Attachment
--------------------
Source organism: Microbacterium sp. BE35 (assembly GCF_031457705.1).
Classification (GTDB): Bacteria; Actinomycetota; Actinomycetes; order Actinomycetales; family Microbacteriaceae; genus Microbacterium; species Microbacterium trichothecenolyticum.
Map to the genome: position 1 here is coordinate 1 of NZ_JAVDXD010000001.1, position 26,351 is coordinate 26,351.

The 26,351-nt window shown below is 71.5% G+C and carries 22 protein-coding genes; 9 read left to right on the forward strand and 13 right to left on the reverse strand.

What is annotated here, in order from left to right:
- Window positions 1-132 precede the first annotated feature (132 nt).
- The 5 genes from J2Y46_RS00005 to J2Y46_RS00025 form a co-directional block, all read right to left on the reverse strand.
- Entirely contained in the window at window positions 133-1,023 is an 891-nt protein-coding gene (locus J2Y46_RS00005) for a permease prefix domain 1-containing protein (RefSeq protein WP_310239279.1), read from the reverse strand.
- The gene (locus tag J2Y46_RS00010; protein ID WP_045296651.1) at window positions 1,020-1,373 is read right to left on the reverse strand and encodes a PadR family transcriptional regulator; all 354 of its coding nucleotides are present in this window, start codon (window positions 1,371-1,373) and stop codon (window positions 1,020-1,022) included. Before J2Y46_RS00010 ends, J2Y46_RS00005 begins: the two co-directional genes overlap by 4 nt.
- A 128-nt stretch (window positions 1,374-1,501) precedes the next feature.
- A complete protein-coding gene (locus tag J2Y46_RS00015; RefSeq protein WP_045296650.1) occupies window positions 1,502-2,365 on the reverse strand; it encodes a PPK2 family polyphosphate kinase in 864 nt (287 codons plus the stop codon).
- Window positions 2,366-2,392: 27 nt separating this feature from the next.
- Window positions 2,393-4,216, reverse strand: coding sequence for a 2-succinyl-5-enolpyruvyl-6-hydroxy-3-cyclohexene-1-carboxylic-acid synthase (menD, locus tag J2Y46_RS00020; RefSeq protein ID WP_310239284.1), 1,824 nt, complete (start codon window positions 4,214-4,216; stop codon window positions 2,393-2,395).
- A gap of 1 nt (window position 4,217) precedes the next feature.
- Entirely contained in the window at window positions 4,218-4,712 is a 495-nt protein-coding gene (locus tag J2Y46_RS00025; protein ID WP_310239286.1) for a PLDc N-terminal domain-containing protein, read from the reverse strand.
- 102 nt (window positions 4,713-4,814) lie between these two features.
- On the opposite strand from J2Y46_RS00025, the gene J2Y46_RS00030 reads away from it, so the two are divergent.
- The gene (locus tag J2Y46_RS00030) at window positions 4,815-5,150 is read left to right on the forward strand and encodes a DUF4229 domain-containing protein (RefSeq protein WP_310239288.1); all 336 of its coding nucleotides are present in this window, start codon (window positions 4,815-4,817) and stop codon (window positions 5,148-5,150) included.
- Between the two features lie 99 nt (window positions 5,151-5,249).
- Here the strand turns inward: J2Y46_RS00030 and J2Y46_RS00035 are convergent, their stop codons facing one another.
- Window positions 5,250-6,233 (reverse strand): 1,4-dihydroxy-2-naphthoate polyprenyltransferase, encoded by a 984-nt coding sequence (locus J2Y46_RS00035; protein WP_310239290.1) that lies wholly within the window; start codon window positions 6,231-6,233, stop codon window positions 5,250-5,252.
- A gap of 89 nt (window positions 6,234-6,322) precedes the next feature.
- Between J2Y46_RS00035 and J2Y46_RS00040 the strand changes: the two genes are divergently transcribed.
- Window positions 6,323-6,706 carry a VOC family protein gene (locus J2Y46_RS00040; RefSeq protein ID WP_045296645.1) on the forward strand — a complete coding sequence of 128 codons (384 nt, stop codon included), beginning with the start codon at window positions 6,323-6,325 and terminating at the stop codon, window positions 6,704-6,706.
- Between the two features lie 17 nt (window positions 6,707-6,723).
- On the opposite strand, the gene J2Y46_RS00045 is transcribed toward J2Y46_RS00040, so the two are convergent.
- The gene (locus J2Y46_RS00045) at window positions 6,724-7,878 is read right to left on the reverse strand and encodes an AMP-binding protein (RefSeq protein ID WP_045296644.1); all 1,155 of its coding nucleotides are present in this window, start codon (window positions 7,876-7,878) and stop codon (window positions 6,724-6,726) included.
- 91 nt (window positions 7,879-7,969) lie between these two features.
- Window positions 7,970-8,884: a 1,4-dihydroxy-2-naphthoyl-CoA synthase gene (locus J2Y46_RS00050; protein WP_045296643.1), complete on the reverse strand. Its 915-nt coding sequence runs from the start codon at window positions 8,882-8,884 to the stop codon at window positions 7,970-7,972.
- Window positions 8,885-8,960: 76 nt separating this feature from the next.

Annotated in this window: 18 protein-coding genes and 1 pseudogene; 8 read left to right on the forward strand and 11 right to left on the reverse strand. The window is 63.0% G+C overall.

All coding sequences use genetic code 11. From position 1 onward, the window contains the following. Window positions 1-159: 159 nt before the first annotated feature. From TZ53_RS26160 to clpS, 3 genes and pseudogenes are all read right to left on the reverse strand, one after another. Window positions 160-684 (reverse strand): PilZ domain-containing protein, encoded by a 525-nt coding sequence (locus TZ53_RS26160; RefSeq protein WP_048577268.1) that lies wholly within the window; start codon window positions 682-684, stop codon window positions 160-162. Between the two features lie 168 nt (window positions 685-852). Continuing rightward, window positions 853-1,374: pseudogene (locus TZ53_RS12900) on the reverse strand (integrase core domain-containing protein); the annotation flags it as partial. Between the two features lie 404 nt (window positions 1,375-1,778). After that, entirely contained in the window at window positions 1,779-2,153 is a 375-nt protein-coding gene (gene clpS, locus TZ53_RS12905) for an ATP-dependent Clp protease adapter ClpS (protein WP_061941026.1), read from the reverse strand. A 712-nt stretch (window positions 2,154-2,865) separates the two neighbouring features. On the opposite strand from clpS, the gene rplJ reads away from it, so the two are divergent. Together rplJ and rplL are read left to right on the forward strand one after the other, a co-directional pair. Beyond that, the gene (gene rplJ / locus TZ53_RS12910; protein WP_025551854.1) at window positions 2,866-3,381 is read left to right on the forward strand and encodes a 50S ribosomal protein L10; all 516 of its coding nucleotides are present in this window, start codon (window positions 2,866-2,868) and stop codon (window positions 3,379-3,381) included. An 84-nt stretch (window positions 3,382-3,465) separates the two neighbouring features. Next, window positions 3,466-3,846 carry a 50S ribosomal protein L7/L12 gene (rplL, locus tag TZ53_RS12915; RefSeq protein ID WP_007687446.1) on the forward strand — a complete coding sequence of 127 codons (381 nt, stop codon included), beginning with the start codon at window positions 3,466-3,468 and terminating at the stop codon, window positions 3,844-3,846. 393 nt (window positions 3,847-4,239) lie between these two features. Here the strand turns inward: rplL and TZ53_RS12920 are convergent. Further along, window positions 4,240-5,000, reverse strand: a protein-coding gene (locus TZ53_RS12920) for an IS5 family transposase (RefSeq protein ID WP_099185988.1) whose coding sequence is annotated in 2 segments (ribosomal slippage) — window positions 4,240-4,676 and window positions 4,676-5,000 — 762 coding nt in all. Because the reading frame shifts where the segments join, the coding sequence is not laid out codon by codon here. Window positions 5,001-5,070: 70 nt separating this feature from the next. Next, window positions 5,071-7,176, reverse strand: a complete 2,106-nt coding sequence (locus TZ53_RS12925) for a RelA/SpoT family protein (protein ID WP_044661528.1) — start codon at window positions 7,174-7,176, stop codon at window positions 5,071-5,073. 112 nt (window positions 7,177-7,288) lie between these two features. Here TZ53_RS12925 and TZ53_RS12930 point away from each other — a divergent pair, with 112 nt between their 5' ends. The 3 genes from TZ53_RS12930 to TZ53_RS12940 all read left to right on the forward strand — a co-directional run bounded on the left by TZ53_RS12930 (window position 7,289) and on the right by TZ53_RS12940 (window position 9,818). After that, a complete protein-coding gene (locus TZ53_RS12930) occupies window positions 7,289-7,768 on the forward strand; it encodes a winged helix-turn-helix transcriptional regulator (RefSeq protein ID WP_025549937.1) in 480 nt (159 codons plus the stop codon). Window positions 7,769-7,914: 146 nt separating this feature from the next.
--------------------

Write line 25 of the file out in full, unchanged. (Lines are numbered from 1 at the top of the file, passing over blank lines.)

- Between the two features lie 17 nt (window positions 6,707-6,723).